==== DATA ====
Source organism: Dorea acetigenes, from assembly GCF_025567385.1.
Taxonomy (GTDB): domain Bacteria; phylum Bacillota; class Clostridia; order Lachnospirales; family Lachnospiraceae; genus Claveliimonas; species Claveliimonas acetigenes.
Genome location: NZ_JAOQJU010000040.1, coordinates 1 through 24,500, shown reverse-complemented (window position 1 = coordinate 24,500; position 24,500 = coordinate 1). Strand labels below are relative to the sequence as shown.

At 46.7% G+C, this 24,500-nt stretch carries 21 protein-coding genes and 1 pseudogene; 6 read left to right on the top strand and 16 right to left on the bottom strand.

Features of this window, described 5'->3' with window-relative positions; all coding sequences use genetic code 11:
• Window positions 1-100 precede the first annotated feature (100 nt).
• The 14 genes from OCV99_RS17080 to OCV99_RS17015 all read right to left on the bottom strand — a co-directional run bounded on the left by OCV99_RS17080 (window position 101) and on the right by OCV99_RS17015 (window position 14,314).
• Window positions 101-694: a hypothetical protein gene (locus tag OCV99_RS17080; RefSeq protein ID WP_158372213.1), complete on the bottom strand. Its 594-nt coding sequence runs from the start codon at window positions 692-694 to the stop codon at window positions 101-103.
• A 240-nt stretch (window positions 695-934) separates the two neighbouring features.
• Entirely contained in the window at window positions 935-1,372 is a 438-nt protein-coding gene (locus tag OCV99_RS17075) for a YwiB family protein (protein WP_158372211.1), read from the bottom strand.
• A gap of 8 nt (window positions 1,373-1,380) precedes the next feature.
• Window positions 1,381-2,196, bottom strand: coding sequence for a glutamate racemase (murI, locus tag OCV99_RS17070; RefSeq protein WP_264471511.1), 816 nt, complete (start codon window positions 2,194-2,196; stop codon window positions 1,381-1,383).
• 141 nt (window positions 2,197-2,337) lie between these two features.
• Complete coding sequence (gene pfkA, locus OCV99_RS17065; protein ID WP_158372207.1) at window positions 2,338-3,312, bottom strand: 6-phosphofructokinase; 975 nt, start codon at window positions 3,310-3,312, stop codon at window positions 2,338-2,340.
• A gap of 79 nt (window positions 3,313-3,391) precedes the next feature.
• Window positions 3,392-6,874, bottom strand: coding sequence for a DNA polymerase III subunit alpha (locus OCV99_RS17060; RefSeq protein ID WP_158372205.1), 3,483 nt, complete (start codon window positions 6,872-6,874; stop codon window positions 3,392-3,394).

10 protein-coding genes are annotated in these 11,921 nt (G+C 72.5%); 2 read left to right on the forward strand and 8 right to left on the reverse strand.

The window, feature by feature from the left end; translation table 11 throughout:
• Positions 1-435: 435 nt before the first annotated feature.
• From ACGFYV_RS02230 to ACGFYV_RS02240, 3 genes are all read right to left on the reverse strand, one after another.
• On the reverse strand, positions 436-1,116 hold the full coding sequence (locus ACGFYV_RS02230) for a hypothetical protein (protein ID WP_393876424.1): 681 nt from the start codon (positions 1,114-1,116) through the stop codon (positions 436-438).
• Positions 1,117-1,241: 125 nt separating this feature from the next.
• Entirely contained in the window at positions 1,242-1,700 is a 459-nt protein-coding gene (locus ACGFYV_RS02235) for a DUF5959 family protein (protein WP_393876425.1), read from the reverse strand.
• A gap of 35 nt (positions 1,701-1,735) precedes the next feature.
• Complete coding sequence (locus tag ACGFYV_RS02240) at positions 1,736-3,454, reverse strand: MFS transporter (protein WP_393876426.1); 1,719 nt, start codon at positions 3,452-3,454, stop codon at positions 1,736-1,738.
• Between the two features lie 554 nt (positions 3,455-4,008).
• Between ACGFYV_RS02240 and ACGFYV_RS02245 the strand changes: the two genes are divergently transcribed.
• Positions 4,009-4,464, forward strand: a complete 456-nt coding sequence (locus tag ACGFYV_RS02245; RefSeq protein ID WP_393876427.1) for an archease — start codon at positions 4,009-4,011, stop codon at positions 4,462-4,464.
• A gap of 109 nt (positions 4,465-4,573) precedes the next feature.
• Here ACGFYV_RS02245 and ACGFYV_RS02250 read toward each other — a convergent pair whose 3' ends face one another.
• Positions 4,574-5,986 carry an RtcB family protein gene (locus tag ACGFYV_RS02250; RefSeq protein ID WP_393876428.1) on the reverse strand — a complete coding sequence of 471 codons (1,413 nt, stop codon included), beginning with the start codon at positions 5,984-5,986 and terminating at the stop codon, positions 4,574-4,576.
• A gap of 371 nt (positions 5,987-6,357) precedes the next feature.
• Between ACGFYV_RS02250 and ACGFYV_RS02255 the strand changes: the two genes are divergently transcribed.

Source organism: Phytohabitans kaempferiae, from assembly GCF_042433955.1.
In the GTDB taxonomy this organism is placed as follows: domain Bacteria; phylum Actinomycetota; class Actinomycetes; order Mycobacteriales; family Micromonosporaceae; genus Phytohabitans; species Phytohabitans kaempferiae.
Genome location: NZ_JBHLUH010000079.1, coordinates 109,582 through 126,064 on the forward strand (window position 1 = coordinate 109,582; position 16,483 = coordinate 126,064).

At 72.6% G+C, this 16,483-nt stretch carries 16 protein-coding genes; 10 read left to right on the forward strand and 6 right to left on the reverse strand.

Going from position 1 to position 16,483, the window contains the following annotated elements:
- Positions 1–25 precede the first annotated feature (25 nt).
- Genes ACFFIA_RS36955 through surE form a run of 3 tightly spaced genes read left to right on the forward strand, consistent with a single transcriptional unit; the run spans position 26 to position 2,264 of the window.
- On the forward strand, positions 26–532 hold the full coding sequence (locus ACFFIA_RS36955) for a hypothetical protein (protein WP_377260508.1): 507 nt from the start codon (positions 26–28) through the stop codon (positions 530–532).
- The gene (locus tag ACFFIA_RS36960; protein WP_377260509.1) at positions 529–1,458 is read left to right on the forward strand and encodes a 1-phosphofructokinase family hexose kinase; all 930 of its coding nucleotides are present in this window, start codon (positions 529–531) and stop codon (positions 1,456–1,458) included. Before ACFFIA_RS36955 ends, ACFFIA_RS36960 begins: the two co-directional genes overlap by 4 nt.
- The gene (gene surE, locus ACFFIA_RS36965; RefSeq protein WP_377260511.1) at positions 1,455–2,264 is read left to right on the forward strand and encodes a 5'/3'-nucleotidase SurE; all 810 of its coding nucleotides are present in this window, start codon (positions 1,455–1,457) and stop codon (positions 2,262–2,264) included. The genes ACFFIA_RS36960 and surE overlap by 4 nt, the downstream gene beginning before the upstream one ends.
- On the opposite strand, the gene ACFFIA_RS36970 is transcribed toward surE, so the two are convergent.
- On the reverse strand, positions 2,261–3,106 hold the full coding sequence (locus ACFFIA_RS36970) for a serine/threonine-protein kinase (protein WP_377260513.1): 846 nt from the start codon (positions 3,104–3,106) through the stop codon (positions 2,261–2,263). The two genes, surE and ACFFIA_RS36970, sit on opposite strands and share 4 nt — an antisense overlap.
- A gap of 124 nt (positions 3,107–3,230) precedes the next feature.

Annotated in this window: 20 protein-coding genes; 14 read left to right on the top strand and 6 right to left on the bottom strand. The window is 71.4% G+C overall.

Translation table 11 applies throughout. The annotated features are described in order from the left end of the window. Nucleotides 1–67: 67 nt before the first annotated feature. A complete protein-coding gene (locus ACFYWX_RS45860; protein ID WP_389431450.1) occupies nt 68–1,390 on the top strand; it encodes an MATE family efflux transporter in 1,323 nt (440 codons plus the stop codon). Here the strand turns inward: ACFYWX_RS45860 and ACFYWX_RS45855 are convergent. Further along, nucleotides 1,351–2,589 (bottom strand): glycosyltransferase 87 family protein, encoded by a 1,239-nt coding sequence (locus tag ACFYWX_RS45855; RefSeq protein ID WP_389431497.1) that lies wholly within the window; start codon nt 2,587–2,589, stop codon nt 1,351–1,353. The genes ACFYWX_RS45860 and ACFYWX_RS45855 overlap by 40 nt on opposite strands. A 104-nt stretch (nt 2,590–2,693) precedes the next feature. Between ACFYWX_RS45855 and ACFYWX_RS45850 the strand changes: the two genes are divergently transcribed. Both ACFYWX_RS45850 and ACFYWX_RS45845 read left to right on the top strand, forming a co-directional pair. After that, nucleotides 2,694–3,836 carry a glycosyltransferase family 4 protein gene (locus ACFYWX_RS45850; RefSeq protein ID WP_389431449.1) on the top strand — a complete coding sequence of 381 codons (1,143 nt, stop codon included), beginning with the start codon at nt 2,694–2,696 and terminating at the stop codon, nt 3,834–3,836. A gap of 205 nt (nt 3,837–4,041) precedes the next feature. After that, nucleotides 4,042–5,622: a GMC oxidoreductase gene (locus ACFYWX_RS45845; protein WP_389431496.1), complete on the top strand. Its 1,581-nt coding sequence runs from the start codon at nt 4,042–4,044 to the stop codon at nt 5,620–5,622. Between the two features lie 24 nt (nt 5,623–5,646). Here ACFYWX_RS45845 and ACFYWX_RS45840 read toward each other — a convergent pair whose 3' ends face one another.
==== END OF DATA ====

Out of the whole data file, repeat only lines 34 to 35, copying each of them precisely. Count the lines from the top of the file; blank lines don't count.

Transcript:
Source organism: Phytohabitans kaempferiae, from assembly GCF_042433955.1.
In the GTDB taxonomy this organism is placed as follows: domain Bacteria; phylum Actinomycetota; class Actinomycetes; order Mycobacteriales; family Micromonosporaceae; genus Phytohabitans; species Phytohabitans kaempferiae.